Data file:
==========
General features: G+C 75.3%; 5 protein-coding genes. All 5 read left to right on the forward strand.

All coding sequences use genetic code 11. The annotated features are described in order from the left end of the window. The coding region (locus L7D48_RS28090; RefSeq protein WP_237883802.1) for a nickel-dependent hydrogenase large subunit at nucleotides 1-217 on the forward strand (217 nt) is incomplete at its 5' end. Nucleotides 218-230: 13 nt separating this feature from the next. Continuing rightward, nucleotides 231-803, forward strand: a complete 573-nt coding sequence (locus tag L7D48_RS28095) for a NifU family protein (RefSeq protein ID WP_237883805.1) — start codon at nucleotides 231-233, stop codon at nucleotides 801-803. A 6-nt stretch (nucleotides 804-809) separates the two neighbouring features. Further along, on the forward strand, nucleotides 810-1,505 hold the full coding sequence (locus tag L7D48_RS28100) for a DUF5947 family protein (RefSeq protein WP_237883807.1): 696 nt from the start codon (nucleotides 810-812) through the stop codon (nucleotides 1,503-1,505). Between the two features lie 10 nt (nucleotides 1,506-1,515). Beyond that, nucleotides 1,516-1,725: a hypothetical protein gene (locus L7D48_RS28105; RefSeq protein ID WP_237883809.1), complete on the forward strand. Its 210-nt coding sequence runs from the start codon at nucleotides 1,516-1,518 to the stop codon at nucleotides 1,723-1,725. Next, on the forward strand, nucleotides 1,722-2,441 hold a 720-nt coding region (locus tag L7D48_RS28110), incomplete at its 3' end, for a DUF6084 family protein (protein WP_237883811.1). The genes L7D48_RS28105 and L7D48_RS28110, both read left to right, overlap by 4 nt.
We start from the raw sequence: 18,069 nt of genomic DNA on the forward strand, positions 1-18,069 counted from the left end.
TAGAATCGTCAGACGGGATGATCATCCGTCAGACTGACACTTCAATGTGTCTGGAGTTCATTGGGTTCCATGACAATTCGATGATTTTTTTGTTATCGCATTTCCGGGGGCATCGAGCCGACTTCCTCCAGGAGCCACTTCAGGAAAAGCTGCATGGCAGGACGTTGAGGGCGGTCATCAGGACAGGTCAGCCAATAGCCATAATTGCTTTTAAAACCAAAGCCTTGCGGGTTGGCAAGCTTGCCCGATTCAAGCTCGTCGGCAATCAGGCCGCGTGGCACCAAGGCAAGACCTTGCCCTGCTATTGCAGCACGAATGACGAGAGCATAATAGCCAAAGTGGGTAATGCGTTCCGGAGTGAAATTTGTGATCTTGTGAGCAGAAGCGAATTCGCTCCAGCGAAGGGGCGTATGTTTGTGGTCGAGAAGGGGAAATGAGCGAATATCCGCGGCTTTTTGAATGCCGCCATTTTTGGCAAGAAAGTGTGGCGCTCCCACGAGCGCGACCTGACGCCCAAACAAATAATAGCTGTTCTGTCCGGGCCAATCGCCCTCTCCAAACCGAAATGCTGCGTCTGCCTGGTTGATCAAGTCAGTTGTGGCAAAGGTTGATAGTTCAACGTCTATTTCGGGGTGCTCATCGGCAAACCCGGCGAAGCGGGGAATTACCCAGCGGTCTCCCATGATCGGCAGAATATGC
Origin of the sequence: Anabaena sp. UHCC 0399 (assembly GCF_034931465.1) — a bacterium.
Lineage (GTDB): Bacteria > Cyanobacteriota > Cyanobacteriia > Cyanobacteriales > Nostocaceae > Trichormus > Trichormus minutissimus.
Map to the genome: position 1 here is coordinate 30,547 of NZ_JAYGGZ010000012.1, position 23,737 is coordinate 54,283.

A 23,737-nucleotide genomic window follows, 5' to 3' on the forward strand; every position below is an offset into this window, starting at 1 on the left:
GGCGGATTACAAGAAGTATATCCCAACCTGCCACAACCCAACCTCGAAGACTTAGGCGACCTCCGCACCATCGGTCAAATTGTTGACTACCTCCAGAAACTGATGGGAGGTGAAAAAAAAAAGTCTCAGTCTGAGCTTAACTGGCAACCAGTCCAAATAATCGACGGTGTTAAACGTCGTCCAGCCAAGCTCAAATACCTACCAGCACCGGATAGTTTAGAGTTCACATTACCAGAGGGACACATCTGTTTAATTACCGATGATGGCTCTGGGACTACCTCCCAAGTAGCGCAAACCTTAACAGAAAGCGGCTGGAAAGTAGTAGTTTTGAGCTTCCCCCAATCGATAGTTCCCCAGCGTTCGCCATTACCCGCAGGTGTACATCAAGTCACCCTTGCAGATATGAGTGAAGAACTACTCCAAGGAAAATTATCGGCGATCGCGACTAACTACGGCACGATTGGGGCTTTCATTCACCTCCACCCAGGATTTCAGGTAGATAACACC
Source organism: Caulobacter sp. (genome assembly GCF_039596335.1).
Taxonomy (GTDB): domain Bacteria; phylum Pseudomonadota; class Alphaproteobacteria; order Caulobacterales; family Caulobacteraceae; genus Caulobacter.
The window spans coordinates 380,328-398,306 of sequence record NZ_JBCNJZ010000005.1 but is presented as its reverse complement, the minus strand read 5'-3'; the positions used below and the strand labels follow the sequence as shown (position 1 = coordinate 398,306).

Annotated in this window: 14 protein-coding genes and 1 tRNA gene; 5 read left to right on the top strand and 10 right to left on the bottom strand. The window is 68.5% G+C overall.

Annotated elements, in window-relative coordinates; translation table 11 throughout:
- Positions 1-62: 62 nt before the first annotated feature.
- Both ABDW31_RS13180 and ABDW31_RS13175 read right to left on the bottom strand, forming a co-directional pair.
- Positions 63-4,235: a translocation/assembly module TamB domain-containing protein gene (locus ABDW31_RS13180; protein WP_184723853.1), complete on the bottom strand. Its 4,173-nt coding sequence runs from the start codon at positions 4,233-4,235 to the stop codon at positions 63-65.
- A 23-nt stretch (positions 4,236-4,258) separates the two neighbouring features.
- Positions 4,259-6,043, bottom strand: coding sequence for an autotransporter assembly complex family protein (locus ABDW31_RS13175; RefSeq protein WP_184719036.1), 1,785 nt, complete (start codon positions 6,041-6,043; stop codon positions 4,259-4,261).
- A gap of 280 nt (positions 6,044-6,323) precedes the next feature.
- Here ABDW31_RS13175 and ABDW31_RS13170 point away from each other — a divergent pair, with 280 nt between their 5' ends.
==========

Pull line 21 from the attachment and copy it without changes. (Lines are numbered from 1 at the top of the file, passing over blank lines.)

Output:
- Here ABDW31_RS13175 and ABDW31_RS13170 point away from each other — a divergent pair, with 280 nt between their 5' ends.